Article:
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    U.S. Army TARDEC Co-Hosts Student Robotics Competition

    U.S. Army TARDEC Co-Hosts Student Robotics Competition

    Photo By Maj. Douglas Halleaux | Poojan Shah, a student at India Institute of Technology- Kharagpur, participates in...... read more read more

    ROCHESTER, MICHIGAN—Students in robotics, from electrical engineers to business majors, gathered at the 26th Annual Intelligent Ground Vehicle Competition at Oakland University co-hosted by the U. S. Army Tank Automotive Research, Development and Engineering Center (TARDEC) June 1-4, 2018.
    The competition pitches robotics teams from universities and colleges around the world against one another in a variety of autonomous-related events.
    The four-day event includes three different competitions, an auto-navigation course, a design competition, and what’s called a, “Interoperable Profiles” competition.
    The auto-navigation course requires a student-built vehicle to navigate a course lined with white paint guidelines and construction barrels, very much like a human driver does on a road. At one point along the course, the “road” disappears and the robot must rely on GPS waypoint navigation, before re-acquiring the road pattern and continuing on.
    Bernard Theisen is a project manager with TARDEC’s Ground Vehicle Robotics group and has been involved with the competition for years.
    “IGVC is the world’s largest international university ground robotics competition,” says Theisen. “It’s a fully-autonomous competition, which means once the students hit a button, the robot does all the rest.”
    The design competition, originally started in cooperation with the Society of Automotive Engineers, SAE, brings students in front of a panel of design judges.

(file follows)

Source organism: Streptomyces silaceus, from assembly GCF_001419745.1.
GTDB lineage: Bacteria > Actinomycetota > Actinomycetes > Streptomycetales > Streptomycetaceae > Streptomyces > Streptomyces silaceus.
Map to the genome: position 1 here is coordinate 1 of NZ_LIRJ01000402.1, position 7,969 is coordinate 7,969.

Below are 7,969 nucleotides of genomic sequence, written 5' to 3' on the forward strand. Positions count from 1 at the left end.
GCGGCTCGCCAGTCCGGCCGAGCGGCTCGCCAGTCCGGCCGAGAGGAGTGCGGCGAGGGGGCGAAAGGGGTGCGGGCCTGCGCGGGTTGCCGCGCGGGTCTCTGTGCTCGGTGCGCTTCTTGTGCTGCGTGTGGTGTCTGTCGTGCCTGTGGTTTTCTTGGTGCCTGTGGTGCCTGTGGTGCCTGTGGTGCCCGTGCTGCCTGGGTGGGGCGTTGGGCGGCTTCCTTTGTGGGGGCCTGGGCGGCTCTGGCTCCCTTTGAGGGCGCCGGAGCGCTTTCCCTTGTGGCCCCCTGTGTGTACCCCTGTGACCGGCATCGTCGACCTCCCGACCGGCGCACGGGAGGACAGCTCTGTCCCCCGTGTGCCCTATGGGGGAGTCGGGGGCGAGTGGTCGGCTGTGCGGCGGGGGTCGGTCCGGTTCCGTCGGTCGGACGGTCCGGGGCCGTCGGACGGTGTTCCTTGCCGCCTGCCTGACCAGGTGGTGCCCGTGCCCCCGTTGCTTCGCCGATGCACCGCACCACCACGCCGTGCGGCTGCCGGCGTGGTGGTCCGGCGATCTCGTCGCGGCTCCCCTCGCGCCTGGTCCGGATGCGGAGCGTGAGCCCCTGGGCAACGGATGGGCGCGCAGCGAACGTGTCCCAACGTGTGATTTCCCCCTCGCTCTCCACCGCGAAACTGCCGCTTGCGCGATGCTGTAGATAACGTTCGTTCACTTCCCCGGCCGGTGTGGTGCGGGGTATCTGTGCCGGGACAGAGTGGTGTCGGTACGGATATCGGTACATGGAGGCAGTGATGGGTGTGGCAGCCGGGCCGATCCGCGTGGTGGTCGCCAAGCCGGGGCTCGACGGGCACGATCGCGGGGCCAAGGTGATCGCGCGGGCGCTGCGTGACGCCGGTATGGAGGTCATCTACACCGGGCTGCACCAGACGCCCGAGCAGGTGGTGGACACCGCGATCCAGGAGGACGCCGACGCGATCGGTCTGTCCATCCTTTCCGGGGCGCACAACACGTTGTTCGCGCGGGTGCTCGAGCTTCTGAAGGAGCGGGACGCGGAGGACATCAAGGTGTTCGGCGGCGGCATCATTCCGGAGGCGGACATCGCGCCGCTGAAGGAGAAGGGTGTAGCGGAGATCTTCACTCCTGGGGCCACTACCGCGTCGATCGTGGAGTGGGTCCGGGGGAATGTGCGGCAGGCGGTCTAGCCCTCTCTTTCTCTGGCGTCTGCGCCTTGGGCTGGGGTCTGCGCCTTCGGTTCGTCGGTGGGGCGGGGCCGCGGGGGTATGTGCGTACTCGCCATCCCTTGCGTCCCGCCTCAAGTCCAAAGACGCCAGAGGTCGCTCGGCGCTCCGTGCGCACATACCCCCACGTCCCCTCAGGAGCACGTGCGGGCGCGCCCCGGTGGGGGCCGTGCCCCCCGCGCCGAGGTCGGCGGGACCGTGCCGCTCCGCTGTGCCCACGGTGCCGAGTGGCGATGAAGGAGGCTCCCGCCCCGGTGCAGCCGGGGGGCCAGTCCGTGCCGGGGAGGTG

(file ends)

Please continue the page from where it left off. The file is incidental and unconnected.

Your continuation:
“It’s a great experience,” says Theisen. “I actually wish I knew more about this competition when I was a student, because I would have totally been here on the field, building the robot, participating.”
    We have the ground part, which is called the auto-nav, where first the vehicle must navigate around the course much like a human driver does a road, then it goes to a GPS waypoint navigation point, then back to a road type course.
    The other competition that we do, which was initially started with SAE, was the design competition, where the students have to present in front of a panel of judges to decide who has the best design.
    There’s another competition we have called the IOP, or interoperable profiles, which is sort of the US Army’s ground robotics standards. It’s an optional competition which is usually sponsored by the PEO CS&CSS that kids can do where they can come in and test and see if they’re using the same standards that Army does. Most of those standards end up becoming SAE standards.”

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    NEWS INFO

    Date Taken: 06.04.2018
    Date Posted: 06.07.2018 07:38
    Story ID: 279921
    Location: AUBURN HILLS, MI, US 

    Web Views: 104
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